The lack of adequate, clean water is a challenge that conventional mechanized water treatment technologies fail to address in smaller cities and towns in Latin America. In response to this crisis, Monroe Weber-Shirk founded AguaClara at Cornell University in 2005. “The need for resilient, climate-friendly water treatment technologies is mind-boggling, with perhaps 3 billion people who don’t have access to reliable and safe water on tap,” Weber-Shirk stated. A multi-disciplinary program at Cornell, AguaClara designs water systems that are committed to long-term environmental, social, and economic sustainability. Currently, AguaClara’s water treatment plants serve over 50,000 people.
Thanks to the efforts of the Honduran organization, Agua Para el Pueblo, the U.S. nonprofit organization, Water For People, and the Swiss Agency for Development and Cooperation,construction began in Nicaragua on August 1st in La Concordia. The Swiss Agency for Development and Cooperation is financing the technology transfer and construction, while Water For People is financing improvements to the water transmission line from the source to La Concordia’s plant. Civil engineers from Agua Para el Pueblo designed the facility and will train Nicaraguan counterparts on plant design, construction, and operation - adding another level of sustainability to the project.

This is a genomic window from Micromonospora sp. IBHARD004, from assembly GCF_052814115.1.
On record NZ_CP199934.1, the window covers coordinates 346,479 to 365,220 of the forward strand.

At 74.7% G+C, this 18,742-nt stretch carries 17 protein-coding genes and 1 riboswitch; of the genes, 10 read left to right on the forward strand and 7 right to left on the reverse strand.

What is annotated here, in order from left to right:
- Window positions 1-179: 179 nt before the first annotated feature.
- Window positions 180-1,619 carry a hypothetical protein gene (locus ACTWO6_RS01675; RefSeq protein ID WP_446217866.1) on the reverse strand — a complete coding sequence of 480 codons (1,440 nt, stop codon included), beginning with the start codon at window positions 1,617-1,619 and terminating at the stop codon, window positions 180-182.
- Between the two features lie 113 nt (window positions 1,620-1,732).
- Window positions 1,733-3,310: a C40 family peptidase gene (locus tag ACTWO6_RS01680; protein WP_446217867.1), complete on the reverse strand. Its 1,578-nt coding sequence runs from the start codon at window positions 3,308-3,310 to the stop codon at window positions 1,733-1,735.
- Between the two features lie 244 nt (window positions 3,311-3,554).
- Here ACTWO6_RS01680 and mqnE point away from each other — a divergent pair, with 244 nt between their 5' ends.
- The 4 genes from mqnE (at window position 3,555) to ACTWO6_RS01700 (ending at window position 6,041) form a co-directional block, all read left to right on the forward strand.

Weber-Shirk has high hopes for AguaClara and its impact globally although he has “learned that it requires years of developing relationships and building consensus.” However, progress is on the horizon; AguaClara, LLC is in the process of establishing a New York State 501(c)(3) nonprofit, and “AguaClara Reach” will build alliance organizations to help spread the word about AguaClara’s technologies and its mission.